First lady Peng Liyuan's choice of home-grown designer brands on her maiden overseas trip with President Xi Jinping has been hailed as a boon for China's fashion industry, yearning for its own "Jason Wu moment".
Wu is the Taiwanese-Canadian designer who shot to fame after US first lady Michelle Obama wore one of his designs.
Peng, 50, who is making her first public appearances in state visits to Russia and Africa, has become a fashion icon in China, as people flock to snap up coats, scarfs and handbags similar to those she has been seen wearing.
Images of her stepping off a plane with her husband in Moscow on Friday have circulated widely on the Chinese internet, prompting praise for her understated yet sophisticated style.
Stocks of mainland high-end clothing firms surged yesterday on the expectation that "the first-lady effect" would be big boost for the domestic fashion sector.
Eagle-eyed fashion-savvy bloggers identified the leather handbag and smart, double-breasted black trench coat she wore as items from Guangzhou-based label Exception. The brand has been described as one of China's leading independent labels whose simple but unique designs stand out in an industry dominated by Western copycats.
"Big luxury brands in Europe or America are often the first choice for many rich Chinese consumers when they dress up," said Hong Dongni, an adviser with Golden Wisdom Fashion Brands Management Consulting Centre in Beijing.
"But I believe top local fashion brands will draw much more attention among buyers at home in the future after Peng showed her elegance and confidence in wearing home-grown labels.
"Peng's exposure has greatly raised the profile of local brands, just like what US first lady Michelle Obama did for designer Jason Wu."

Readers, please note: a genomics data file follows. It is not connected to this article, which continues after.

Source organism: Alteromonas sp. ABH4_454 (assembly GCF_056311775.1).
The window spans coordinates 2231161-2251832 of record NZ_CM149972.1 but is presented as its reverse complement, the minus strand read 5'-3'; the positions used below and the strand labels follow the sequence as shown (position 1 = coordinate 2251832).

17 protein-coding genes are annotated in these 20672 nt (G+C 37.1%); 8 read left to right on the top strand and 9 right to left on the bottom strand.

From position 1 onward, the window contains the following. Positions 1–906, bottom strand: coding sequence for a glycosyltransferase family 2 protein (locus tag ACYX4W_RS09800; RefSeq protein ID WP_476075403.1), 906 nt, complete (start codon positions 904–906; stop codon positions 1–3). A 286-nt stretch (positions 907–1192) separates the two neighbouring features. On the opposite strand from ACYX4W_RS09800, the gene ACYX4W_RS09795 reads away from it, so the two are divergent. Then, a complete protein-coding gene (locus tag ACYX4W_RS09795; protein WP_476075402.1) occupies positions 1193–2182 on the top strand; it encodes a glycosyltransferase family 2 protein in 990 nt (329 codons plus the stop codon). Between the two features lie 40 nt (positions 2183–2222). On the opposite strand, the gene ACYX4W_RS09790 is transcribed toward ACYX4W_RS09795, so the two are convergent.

Exception was founded in Guangzhou by Mao Jihong and Ma Ke in 1996, as confirmed by Guangzhou's Administration of Quality Supervision, Inspection and Quarantine last Friday. It has 60 shops across the country.
During the past few days, the trench coat and leather handbag worn by the first lady when she arrived in Moscow are the most sought-after items in the stores.
In a Beijing branch of Exception, customers keep asking for items Peng had worn. "What Ms Peng wore is supposed to be tailor-made for her. Now we only have some similar collections," the saleswoman said.
In an Exception store in Chengdu, sales staff said all the handbags in a similar style had sold out and the company needed to deliver more goods from Guangzhou to meet demand, local media Sichuan Online reported. Handbags in the store are priced at 5,000 yuan (HK$6,200) each.
The "first-lady effect" drove up the share price of other domestic clothing brands yesterday. High-end labels such as women's wear firm Lancy Company and suits brand Trands both rose 10 per cent in Shenzhen and Shanghai trading respectively, while leather goods maker Kaiser (China) Holdings increased more than 3 per cent in Shenzhen.
Commentators in China's fashion world are celebrating. "It's the first time China's first lady appears like a modern woman. She dresses very well, with taste and confidence," said Zhang Yu, editor of China's Vogue magazine. "After so many years, we finally have a first lady who can represent us so appropriately. It is a landmark event."
Additional reporting by Associated Press